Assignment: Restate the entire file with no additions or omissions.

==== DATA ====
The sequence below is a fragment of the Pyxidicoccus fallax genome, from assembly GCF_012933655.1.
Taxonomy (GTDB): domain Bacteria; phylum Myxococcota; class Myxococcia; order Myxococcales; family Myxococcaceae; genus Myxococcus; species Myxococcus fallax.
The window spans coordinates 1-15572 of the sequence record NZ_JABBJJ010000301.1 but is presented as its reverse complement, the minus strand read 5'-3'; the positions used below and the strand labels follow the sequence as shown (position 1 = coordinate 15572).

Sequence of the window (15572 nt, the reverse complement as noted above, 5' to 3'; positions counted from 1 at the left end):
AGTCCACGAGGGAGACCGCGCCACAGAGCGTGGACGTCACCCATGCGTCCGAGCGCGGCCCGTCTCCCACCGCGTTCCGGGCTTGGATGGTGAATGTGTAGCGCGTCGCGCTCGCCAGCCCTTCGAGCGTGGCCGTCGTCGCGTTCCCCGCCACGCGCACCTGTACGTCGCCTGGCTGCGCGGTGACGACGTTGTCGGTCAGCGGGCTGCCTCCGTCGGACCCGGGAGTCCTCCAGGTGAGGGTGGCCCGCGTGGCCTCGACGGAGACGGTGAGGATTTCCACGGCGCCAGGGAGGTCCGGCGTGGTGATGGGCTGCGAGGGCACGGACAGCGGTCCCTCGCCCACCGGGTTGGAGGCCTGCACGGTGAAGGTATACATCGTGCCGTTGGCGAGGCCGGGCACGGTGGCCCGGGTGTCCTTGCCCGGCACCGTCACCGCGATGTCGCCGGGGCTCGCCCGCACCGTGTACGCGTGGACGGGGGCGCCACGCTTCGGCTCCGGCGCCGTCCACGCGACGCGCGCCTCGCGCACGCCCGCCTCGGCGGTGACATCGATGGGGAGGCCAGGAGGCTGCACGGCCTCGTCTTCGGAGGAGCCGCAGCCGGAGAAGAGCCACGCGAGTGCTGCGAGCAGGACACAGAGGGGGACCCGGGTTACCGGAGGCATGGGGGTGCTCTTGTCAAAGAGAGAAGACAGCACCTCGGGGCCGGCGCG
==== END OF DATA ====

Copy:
The sequence below is a fragment of the Pyxidicoccus fallax genome, from assembly GCF_012933655.1.
Taxonomy (GTDB): domain Bacteria; phylum Myxococcota; class Myxococcia; order Myxococcales; family Myxococcaceae; genus Myxococcus; species Myxococcus fallax.
The window spans coordinates 1-15572 of the sequence record NZ_JABBJJ010000301.1 but is presented as its reverse complement, the minus strand read 5'-3'; the positions used below and the strand labels follow the sequence as shown (position 1 = coordinate 15572).

Sequence of the window (15572 nt, the reverse complement as noted above, 5' to 3'; positions counted from 1 at the left end):
AGTCCACGAGGGAGACCGCGCCACAGAGCGTGGACGTCACCCATGCGTCCGAGCGCGGCCCGTCTCCCACCGCGTTCCGGGCTTGGATGGTGAATGTGTAGCGCGTCGCGCTCGCCAGCCCTTCGAGCGTGGCCGTCGTCGCGTTCCCCGCCACGCGCACCTGTACGTCGCCTGGCTGCGCGGTGACGACGTTGTCGGTCAGCGGGCTGCCTCCGTCGGACCCGGGAGTCCTCCAGGTGAGGGTGGCCCGCGTGGCCTCGACGGAGACGGTGAGGATTTCCACGGCGCCAGGGAGGTCCGGCGTGGTGATGGGCTGCGAGGGCACGGACAGCGGTCCCTCGCCCACCGGGTTGGAGGCCTGCACGGTGAAGGTATACATCGTGCCGTTGGCGAGGCCGGGCACGGTGGCCCGGGTGTCCTTGCCCGGCACCGTCACCGCGATGTCGCCGGGGCTCGCCCGCACCGTGTACGCGTGGACGGGGGCGCCACGCTTCGGCTCCGGCGCCGTCCACGCGACGCGCGCCTCGCGCACGCCCGCCTCGGCGGTGACATCGATGGGGAGGCCAGGAGGCTGCACGGCCTCGTCTTCGGAGGAGCCGCAGCCGGAGAAGAGCCACGCGAGTGCTGCGAGCAGGACACAGAGGGGGACCCGGGTTACCGGAGGCATGGGGGTGCTCTTGTCAAAGAGAGAAGACAGCACCTCGGGGCCGGCGCG